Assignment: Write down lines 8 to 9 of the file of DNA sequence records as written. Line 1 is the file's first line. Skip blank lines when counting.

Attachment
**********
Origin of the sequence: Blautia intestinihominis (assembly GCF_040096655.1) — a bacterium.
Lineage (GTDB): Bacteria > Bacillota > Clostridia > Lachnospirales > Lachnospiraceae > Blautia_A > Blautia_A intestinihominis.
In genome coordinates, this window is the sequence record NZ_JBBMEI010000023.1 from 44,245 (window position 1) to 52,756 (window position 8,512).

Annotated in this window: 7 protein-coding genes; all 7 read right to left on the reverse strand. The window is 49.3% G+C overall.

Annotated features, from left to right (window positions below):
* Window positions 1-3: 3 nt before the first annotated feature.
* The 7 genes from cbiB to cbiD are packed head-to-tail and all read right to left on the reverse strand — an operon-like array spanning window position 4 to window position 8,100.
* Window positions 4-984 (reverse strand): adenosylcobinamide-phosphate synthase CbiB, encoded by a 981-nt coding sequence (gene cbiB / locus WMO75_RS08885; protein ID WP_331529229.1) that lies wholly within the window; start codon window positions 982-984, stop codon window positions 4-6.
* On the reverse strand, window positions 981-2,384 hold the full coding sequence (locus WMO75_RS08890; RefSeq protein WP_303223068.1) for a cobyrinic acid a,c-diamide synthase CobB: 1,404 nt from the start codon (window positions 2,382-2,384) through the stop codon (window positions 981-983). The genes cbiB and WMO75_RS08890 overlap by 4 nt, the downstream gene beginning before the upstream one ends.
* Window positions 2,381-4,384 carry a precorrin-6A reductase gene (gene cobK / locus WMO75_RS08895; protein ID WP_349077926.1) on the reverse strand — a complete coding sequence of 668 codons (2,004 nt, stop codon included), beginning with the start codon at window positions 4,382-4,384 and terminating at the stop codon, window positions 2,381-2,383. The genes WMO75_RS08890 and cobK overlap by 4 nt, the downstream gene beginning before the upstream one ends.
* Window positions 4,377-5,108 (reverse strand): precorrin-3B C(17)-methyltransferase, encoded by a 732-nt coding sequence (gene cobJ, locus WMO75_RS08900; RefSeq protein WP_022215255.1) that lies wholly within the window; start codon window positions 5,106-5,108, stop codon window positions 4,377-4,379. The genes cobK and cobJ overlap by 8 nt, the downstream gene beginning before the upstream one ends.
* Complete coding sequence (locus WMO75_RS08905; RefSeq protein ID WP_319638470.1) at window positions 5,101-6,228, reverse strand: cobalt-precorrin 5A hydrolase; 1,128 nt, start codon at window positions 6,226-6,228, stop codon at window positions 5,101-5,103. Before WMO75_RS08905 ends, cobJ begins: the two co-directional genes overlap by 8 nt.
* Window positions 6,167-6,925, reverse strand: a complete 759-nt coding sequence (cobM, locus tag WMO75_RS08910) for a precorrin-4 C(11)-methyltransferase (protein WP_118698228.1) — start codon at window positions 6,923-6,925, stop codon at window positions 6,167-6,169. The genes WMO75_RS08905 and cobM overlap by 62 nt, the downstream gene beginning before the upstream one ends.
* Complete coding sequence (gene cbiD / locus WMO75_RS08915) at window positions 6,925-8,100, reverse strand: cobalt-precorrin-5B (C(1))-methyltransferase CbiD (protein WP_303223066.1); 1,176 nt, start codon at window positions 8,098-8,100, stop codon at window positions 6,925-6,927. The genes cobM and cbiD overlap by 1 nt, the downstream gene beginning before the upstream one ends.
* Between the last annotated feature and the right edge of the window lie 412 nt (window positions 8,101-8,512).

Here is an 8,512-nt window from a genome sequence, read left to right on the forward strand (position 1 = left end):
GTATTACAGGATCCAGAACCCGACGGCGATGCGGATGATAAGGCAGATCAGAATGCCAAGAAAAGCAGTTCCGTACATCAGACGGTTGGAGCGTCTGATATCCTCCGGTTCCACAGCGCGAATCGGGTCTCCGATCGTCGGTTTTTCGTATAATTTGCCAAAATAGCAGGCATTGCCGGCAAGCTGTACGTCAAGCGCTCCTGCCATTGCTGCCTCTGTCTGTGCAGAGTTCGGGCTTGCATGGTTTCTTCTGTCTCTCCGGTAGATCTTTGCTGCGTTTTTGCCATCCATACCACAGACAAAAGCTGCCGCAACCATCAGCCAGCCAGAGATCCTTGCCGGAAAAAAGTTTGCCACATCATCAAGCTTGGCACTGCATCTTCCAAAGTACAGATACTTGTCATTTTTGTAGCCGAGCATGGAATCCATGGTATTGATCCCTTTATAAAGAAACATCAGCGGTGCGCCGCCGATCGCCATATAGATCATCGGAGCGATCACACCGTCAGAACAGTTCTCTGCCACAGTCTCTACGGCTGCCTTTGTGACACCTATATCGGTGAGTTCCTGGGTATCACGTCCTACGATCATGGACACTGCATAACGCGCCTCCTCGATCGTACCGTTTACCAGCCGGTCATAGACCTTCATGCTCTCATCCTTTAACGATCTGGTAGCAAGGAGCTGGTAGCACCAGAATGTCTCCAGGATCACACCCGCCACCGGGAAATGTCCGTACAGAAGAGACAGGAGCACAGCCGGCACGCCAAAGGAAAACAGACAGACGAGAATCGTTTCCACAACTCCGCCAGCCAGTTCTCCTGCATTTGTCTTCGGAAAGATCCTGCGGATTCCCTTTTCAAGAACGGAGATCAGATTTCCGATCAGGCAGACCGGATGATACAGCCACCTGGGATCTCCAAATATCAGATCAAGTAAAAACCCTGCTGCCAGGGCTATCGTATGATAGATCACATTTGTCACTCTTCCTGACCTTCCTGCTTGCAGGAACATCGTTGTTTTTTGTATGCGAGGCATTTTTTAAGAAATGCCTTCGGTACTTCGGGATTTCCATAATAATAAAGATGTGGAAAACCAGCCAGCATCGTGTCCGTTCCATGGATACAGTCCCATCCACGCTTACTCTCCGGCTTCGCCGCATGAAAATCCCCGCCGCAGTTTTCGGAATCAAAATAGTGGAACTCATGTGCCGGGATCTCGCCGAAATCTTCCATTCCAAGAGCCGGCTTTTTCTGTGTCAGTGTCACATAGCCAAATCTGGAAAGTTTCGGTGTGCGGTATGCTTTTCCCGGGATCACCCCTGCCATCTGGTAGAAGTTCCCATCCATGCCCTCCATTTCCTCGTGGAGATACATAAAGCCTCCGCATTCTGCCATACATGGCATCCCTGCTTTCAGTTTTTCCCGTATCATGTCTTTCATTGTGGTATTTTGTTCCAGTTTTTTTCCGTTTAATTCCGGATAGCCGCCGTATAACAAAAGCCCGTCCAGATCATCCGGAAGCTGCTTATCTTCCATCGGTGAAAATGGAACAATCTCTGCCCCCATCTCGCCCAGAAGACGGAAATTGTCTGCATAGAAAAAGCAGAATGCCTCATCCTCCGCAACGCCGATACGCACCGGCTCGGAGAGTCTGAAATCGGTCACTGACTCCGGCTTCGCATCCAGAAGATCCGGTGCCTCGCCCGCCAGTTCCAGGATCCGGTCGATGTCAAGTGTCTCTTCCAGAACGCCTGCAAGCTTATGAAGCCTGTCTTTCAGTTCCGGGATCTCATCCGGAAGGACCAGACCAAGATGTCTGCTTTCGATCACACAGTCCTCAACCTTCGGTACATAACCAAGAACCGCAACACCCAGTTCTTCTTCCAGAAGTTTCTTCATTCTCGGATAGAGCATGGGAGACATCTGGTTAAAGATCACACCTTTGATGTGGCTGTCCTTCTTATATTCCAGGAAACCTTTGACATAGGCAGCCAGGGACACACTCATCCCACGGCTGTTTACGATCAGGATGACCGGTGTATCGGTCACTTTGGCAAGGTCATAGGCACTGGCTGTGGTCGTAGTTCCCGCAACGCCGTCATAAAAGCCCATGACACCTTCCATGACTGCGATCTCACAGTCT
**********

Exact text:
* Window positions 4-984 (reverse strand): adenosylcobinamide-phosphate synthase CbiB, encoded by a 981-nt coding sequence (gene cbiB / locus WMO75_RS08885; protein ID WP_331529229.1) that lies wholly within the window; start codon window positions 982-984, stop codon window positions 4-6.
* On the reverse strand, window positions 981-2,384 hold the full coding sequence (locus WMO75_RS08890; RefSeq protein WP_303223068.1) for a cobyrinic acid a,c-diamide synthase CobB: 1,404 nt from the start codon (window positions 2,382-2,384) through the stop codon (window positions 981-983). The genes cbiB and WMO75_RS08890 overlap by 4 nt, the downstream gene beginning before the upstream one ends.